I make a living with my commercial and editorial work, so I have to put a good deal of energy into procuring shoots, self-promotion, and the day-to-day responsibilities of running a business. It’s a lot of work. I’ve found that I work best on an assignment basis. So, every so often – when work is slow, when I need a break, or just when the mood strikes – I’ll take some time to shoot personal work. I approach it pretty much the same way I do commissioned shoots. I focus on shooting that one thing – be it a trip to Japan, a road trip, etc. – for a certain amount of time. It could be for one day or one month. I plan for it, do the necessary research and production, and just shoot that one thing in that time.
In terms of why I take the pictures I take, that’s a little difficult to put into words. I think for all photographers it comes down to what moves us emotionally. I love photographing people. I love the nuances of faces and facial expressions. I love performance, capturing a moment between the subject and myself, and meeting all different types of people. Photography is an amazing window into other worlds, and I’ve had so many interesting experiences because of my camera. However, taking pictures of people can be draining. There are a lot of opinions, a lot of decisions to be made, and a lot of people to talk to about all of those things. Over the course of a career in portraiture, I’ve actually become less and less social. I find that I get the most enjoyment and fulfillment from wandering around quietly with a camera, talking my own pictures. I enjoy looking at things. I respond a lot to photography that deals in observation and subtlety. My personal work is pretty introspective and I can’t say definitively that I only photograph this or that. Right now I’m moved by one thing, but in the future it could be something else. What has remained consistently important to me are good light and good composition. There’s no picture without both of those elements.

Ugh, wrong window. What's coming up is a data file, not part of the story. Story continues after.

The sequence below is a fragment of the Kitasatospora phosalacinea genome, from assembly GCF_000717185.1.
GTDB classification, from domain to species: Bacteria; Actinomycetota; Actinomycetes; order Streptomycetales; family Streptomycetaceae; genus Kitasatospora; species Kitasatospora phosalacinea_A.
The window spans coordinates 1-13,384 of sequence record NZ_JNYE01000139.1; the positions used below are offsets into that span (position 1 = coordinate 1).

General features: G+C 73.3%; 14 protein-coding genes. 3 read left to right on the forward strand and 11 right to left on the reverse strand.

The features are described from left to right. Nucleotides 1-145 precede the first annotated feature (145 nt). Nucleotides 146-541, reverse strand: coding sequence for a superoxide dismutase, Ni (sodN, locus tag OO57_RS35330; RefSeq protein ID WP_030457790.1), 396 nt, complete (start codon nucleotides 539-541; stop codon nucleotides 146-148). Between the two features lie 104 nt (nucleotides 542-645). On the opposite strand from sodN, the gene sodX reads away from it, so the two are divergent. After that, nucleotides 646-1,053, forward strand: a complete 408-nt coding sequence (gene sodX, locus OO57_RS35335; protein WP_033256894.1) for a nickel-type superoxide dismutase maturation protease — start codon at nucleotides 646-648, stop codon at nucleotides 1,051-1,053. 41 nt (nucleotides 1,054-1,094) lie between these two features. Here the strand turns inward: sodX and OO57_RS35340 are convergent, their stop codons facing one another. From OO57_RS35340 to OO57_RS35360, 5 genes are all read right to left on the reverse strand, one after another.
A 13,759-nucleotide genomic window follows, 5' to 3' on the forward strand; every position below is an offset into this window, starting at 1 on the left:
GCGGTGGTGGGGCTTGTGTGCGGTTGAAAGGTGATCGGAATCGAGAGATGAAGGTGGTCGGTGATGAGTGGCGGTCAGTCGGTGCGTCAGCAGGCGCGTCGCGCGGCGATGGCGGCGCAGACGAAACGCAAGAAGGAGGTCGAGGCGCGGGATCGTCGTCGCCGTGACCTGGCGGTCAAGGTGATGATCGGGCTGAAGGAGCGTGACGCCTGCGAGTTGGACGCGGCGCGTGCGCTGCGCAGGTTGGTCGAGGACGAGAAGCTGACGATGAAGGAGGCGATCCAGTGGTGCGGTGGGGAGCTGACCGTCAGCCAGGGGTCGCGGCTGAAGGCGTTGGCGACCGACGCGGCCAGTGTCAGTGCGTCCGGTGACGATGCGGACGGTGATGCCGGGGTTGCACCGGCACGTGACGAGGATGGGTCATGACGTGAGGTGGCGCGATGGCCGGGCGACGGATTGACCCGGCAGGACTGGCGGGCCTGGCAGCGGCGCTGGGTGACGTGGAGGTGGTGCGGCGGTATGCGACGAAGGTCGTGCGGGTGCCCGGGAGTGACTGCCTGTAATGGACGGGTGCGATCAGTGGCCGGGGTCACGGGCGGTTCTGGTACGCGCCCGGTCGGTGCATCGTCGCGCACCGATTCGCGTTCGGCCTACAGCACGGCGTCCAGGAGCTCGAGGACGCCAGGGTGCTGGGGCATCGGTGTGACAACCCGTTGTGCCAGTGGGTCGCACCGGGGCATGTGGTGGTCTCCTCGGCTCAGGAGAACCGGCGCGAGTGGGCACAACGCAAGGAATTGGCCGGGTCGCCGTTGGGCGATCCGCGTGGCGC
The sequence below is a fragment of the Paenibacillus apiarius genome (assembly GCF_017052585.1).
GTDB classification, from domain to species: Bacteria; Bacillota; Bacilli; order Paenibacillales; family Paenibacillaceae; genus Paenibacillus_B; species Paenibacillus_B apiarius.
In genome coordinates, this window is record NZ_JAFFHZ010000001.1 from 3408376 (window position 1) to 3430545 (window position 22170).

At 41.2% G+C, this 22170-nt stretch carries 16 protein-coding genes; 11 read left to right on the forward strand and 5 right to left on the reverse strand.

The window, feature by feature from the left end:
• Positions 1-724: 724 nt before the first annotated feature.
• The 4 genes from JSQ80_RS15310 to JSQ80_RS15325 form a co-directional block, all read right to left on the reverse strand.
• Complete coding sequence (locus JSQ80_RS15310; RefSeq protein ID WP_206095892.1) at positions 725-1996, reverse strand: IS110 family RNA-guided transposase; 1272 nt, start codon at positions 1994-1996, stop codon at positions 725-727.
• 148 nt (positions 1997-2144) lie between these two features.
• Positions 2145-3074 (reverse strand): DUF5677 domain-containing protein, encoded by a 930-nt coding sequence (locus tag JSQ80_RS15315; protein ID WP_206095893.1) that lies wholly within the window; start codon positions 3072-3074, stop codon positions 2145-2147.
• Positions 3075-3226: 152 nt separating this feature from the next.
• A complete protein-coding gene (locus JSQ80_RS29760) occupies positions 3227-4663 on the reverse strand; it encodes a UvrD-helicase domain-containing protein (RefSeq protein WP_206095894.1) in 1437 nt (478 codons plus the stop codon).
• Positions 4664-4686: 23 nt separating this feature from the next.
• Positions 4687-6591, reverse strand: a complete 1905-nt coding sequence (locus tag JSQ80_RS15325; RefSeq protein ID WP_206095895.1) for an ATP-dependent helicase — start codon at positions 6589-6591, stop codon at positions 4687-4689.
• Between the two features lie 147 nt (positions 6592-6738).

© Emily Shur, Boy, Naoshima. From the series Untitled Japan.
3. For most people, the recurring question on the topic of the film medium is why? Why photographing on film in 2013? What would your answer to them be (besides why not)?